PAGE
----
Sited in: Periodization Training for Sports, Bompa T et al; Human Kinetics, 2nd edition 2005


Article written by: Mark Williams 

Speed Skill Methodology

Niki Photo

During a soccer match players in different positions encounter the ball for different amounts of time and in different areas based on the position of the individual player. The Speed Skill program at Williams Sport Training emphasizes the proper training method for touches on the ball for every player no matter what position they play for their club. During a 90-minute match players are running without the ball more than they are with it. It is important to find a program where your player can be put through exercises where they are taking at least double the amount of touches they are taking in a game.

Professional players see the ball anywhere from 40 – 50 times a game. Most of these players take on average two touches during every individual possession. Now you have to consider the scenario at our youth level. Players at the youth level play shorter games with less time on the field in order to give more players a chance to play. With this being the case you now have to cut the possession per player in half. This simple fact solidifies the importance of our Speed Skill program.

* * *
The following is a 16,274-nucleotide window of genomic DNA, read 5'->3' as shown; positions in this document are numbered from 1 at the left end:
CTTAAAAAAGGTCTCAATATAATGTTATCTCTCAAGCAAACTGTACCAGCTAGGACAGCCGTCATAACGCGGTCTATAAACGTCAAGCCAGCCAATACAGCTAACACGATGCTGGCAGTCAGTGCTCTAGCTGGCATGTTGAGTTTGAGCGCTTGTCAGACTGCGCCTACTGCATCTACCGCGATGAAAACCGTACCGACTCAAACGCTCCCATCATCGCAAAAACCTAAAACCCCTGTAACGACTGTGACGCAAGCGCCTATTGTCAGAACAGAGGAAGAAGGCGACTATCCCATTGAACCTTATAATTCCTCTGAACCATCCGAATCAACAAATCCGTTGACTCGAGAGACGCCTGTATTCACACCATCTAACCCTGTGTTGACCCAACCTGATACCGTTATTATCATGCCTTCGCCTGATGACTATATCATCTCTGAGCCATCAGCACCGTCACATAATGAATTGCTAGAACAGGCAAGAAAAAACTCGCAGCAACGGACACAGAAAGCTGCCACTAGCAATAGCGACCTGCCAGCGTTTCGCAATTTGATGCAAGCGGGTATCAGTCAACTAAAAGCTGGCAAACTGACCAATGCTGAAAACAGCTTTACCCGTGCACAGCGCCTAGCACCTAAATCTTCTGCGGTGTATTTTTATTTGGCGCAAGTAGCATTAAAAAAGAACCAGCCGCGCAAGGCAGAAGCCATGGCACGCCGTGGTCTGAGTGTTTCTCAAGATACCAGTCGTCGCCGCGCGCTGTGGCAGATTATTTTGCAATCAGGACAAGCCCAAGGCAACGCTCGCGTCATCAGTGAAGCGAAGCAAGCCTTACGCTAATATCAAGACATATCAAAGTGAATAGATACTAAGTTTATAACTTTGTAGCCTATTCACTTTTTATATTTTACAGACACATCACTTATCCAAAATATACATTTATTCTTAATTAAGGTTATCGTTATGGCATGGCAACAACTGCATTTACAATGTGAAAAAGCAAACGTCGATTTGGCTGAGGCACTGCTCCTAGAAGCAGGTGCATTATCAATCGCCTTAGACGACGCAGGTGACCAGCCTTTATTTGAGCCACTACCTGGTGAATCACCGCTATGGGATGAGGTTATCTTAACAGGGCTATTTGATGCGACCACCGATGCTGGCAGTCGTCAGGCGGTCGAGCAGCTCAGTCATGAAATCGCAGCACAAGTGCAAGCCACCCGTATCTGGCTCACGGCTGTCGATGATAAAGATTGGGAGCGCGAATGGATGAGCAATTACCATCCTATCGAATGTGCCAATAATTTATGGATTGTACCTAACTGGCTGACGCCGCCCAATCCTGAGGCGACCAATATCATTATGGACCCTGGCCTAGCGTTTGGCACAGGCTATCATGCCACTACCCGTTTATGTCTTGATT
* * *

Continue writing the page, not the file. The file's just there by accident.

Youth players developing their identities must put themselves through intense technical training sessions. At Williams Sport Training our drills put players through quick movements forcing them to take quick and efficient touches. WST Speed Skill drills stress the importance of proper body mechanics while approaching the ball at pace. Our staff analyzes what each player does with his or her body prior to receiving the ball in order to correct poor touches while on it. Once the ball is released, we then look for the player’s haste to get into a better position to receive the next ball. We at WST believe it is just as important to emphasize what our players do off the ball, just as much as what our players do on the ball.

The WST Speed Skill program will improve every player’s two-touch game. Professional players do not hold on to the ball for lengthy periods of time. Rarely are these players dribbling more than they are passing or shooting. Players either receive or win the ball off an opposing player and quickly move it on. Our sessions will teach players how to excel in these types of possessions. We will enhance every player’s ability to move the ball quickly after receiving it.

By: Kevin Olson